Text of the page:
He explains: “We don’t want too many ‘good mornings’ and ‘how are you’s?’ It feels too artificial. That can be part of the difference between feeling cold or comfortable in a hotel. We want the customer to feel relaxed in our hotels. It’s an intangible but you can feel it. Just like when you open an oven you can’t see the heat but you can feel it.”

IHI’s London development is more than just another hotel for the group, which derives its turnover via a roughly equal mixture of management fees from running the hotels of other owners and revenue from its own hotels.

Pisani hopes the London hotel will act as “a shop window” and that other owners will see and like the way his company operates. The hope is that this will attract more management business. The hotelier says: “Building your own hotels takes a lot of capital investment. We want to offer the services of our management company to other hotel owners. Once we get this moving we can shift the pace of our growth.”

Last year IHI, which employs 6,000 staff, swung to a pre-tax loss of €1.6m (£1.36m) from a profit of €22.3m the year before. Sales also slipped 19 per cent to €103m. The firm has a market value of around €426m on the Maltese stock exchange, although the group complains its property portfolio is worth €1bn and a more liquid index would reflect that. The firm blamed the falls on an 18.6 per cent drop in revenues per available room in Europe, which plunged to 35 per cent in central Europe, where it owns three properties.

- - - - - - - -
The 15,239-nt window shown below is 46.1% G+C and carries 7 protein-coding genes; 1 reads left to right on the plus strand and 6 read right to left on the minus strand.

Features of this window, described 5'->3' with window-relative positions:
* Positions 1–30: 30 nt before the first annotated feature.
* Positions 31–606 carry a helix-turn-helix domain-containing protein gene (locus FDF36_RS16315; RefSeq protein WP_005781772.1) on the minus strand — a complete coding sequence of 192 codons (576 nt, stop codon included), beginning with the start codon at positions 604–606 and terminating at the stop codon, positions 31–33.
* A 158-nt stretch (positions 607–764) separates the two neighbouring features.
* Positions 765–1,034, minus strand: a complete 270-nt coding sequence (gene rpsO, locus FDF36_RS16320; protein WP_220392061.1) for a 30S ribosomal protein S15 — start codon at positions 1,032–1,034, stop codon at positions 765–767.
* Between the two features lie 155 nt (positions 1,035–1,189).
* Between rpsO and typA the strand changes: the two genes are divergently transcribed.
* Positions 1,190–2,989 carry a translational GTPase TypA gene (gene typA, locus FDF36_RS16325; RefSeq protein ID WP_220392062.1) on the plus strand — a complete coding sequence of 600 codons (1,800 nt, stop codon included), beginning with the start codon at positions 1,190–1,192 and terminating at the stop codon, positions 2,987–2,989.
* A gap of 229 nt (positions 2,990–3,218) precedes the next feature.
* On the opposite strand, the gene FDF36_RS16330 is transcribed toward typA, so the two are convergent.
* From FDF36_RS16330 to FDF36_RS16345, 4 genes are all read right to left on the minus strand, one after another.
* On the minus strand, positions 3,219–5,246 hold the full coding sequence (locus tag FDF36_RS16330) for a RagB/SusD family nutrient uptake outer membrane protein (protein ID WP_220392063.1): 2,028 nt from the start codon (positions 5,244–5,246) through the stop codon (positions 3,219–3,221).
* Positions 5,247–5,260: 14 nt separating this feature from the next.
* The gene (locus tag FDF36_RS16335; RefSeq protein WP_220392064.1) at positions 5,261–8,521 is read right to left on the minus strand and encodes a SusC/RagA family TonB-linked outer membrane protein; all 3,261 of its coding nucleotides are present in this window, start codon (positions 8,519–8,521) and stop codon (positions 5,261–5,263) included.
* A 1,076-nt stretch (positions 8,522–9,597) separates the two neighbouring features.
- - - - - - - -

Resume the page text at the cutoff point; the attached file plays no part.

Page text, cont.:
Pisani, the second of four brothers, has long been the driving force behind the family-led business. His father held stakes in a matchbox factory and a flourmill in Malta, as well as a third property. After his father died Pisani borrowed $20,000 and built a restaurant. “But I didn’t see myself doing that for the rest of my life,” he says.

And in 1964, when the island won independence from the UK, he saw the potential for tourism, borrowed $2.5m and built a 156-room hotel alongside the restaurant.

He says: “I promised the bank I would put all my hard work into it. If I failed I would lose everything.”

Two years later – in 1968 – the hotel opened, the gamble paid off, and that was the start of the Pisani family’s hotel empire. And at 71, Alfred Pisani’s latest move shows that he can still keep his nerve in heavy weather. The battle for London’s top hotel customers is about to get much tougher.

Age: 71

Work: The four brothers, led by Alfred, sold the stakes their late father had in a flourmill and a match factory and invested them in a restaurant in Malta, which opened in 1962. They then invested in a 156-room hotel on the same site, which opened in 1968. International Hotel Investments was floated on the Maltese stock exchange in 2000. He is chairman and CEO of the group, which owns eight hotels and manages a further 13.

Education: St Edward’s College: “It was a strict catholic boarding school. I went there from seven to 16. And then I went to work for the family business.”

Lives: Malta